Thanks for the feedback.

3) Yes, we know what you mean.  However, you've seen the results of several cleanup lists.  How many questioners respond to the cleanup pings?  From my experience it is less than 1% and I've handled some 10k+ questions since I've been a mod.  IMO it won't be fruitful enough.  Now, perhaps catching them with a message after only a month has gone by might produce slightly better results, but not much.  If they won't respond to the experts helping them, why would they respond to an automated message?  As a moderator, I don't even get 50% of the people to respond to me after the first day on issues like homework.

5) You're right, it might not be practical for some experts, but what number is?  Some only log on once or twice a month, some less frequently than that. Personally, I feel a week is reasonable as it allows those that work during the week to visit on the weekend and they always get an email notification.  I can count on 1 hand the number of times I've had someone complain that a week wasn't enough and they wanted the points.  Twice and in both cases, I issued the points.  Both times, they indicated that they ignored the email or didn't know what the cleanup process was all about.  I don't think that kind of record indicates we should change it, but that's not my call one way or another and perhaps an Expert Input thread would change the week threshold.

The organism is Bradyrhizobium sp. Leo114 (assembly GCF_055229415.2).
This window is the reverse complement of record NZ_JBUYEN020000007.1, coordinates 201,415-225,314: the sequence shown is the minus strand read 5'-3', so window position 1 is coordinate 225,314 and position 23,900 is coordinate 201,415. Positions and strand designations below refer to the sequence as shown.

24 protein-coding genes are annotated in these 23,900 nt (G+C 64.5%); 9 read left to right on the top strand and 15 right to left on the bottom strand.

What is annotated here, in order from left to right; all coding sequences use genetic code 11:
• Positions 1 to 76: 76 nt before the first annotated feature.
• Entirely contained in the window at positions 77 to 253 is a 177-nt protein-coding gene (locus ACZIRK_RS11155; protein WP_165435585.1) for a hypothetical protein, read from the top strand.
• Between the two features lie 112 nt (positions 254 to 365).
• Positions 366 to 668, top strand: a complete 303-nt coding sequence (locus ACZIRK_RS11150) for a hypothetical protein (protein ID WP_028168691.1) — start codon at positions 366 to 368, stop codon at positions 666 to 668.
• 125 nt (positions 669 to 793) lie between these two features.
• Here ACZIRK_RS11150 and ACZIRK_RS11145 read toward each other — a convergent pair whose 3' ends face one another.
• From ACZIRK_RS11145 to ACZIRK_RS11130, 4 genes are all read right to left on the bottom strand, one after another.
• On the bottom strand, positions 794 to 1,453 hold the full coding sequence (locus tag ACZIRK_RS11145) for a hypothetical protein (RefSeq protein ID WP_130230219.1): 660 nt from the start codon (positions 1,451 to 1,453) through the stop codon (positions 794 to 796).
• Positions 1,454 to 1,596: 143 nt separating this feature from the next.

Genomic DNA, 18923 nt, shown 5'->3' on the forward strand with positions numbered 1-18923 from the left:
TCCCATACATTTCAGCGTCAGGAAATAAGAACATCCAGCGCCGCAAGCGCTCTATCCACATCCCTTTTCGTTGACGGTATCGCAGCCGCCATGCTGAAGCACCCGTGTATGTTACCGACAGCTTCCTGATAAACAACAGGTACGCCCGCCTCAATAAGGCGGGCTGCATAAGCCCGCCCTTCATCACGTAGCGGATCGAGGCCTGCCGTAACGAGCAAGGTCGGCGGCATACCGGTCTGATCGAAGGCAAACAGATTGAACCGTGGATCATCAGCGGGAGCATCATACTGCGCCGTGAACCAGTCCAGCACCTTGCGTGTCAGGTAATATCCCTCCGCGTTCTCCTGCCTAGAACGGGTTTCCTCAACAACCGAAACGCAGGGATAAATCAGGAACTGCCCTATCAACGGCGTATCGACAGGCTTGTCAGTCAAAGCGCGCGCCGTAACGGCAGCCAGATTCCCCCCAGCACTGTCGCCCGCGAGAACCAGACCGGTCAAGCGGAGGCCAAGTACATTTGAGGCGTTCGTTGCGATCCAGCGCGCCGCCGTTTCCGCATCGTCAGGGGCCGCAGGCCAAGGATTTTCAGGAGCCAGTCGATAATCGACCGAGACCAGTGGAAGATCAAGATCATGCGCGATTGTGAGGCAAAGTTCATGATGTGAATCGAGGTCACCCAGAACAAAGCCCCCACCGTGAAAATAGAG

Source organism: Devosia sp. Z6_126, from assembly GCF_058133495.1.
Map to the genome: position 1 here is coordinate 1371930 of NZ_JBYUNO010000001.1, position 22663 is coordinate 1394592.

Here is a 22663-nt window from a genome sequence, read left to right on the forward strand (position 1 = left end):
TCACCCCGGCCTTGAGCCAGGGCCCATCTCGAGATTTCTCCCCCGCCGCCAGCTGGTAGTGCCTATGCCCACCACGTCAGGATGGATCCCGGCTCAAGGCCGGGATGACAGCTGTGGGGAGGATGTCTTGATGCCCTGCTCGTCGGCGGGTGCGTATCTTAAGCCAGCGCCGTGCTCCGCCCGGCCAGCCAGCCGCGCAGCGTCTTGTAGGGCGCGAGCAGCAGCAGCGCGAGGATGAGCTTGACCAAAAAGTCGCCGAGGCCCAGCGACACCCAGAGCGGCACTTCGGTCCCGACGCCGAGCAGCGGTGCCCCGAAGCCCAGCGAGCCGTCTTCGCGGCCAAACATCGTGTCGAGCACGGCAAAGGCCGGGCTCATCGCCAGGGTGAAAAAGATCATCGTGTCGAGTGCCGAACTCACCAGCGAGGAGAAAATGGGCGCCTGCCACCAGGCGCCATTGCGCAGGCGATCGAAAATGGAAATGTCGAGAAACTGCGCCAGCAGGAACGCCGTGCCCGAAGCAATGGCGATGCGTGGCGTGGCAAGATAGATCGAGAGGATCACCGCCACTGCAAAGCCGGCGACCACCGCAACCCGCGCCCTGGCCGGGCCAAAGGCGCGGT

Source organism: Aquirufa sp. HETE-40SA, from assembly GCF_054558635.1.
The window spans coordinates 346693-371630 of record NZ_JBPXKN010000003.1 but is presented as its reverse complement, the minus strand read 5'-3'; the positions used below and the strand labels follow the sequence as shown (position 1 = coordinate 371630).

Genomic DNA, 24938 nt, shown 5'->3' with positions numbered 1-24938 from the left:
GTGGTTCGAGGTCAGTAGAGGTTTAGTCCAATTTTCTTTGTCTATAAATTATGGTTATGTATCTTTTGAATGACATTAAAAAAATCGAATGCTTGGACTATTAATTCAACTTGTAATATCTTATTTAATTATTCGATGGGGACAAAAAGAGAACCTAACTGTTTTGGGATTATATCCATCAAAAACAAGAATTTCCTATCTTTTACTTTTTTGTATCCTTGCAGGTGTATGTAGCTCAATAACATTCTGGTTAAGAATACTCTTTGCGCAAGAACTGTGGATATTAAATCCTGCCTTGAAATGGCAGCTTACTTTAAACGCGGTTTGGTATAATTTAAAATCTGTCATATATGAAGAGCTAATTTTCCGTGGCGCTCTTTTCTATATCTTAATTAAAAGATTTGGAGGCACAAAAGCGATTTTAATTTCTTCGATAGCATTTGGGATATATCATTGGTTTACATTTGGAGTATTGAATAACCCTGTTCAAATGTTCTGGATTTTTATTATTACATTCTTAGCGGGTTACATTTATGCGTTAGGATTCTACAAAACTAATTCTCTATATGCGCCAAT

7) You point out 1 scenario on auto-grading.  I spent the better part of 4 days cleaning all the locked Qs on the technical side of the site and if you're interested in seeing some of the other problems I found with things like tha answer capabilities which could also apply to auto-grading, feel free to look in here:http://www.experts-exchange.com/Community_Support/Feedback/Q_20573696.html

Community Support Moderator @Experts Exchange